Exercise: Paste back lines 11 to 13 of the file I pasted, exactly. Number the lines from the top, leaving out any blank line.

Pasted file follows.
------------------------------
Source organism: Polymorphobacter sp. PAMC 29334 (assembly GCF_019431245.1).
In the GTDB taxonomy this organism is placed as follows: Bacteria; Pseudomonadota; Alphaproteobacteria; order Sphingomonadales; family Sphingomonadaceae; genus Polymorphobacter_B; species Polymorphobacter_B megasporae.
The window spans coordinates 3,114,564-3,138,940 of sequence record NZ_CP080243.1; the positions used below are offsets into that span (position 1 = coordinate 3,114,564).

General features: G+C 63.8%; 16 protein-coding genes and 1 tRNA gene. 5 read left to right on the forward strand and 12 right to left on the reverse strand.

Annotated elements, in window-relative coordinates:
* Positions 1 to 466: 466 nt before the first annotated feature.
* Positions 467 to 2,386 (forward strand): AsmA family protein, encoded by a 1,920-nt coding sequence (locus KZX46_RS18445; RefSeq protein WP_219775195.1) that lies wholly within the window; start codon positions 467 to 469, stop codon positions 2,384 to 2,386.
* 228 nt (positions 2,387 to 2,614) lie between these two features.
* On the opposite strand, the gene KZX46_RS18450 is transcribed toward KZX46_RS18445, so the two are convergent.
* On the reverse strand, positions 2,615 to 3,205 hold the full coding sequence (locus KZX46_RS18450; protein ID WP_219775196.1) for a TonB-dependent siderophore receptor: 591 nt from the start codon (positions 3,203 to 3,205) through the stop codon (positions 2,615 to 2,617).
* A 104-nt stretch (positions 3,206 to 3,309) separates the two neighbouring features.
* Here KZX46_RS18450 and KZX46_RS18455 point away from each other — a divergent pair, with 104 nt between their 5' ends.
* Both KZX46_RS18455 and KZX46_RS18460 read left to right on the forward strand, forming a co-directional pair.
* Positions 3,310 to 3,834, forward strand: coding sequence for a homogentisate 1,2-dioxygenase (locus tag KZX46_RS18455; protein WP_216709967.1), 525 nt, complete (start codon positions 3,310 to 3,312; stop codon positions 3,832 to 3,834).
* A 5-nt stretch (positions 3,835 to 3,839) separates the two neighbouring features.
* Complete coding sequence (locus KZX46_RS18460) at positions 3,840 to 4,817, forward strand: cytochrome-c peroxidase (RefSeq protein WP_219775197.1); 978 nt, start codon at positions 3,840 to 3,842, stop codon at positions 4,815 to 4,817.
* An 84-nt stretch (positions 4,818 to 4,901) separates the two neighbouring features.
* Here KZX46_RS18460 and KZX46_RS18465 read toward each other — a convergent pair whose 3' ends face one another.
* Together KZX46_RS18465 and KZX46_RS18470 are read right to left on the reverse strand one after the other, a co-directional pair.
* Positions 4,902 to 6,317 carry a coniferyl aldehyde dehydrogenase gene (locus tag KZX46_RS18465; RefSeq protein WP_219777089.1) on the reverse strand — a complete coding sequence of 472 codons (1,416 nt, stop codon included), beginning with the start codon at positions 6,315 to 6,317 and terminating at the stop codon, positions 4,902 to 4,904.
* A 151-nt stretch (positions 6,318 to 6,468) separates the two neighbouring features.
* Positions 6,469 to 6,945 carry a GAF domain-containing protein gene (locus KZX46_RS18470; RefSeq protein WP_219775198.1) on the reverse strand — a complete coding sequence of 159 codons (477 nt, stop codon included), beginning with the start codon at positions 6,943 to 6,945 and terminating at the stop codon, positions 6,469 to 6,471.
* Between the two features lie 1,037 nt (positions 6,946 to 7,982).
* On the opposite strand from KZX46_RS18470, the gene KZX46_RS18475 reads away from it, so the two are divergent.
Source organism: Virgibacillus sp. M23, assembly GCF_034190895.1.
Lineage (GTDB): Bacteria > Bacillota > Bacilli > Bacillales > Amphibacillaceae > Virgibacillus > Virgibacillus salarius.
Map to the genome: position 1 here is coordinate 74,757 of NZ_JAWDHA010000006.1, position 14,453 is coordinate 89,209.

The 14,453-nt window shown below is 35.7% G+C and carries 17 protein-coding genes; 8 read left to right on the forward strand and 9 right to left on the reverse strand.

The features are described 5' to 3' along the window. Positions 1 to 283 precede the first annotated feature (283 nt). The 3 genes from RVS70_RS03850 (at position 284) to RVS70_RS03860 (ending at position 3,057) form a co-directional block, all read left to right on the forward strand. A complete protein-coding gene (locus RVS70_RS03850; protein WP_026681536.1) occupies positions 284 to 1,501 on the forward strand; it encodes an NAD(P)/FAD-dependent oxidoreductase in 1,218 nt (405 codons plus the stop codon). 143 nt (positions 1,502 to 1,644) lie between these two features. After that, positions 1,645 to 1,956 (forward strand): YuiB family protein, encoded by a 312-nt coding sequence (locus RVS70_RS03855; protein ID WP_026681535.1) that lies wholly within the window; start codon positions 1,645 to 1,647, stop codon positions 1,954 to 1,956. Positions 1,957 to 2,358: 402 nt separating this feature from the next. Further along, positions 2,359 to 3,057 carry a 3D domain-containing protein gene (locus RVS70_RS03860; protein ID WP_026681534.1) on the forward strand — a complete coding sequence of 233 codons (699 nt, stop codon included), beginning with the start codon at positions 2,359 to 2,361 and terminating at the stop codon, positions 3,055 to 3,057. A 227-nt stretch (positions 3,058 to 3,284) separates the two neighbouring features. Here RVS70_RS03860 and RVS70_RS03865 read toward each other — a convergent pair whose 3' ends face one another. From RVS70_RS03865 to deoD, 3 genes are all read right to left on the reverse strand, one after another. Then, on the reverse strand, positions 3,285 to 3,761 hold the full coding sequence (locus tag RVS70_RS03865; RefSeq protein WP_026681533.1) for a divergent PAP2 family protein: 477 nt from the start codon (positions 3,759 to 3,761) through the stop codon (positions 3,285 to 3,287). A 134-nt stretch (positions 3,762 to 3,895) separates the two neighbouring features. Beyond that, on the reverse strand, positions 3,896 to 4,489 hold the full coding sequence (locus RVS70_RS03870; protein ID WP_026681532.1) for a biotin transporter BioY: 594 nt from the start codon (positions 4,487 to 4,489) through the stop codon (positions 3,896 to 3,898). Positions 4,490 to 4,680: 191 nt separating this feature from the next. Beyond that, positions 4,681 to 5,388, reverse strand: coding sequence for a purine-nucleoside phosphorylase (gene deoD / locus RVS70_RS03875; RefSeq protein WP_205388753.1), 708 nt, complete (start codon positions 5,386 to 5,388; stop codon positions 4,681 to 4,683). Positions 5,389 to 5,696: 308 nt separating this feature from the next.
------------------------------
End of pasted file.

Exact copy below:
* A 104-nt stretch (positions 3,206 to 3,309) separates the two neighbouring features.
* Here KZX46_RS18450 and KZX46_RS18455 point away from each other — a divergent pair, with 104 nt between their 5' ends.
* Both KZX46_RS18455 and KZX46_RS18460 read left to right on the forward strand, forming a co-directional pair.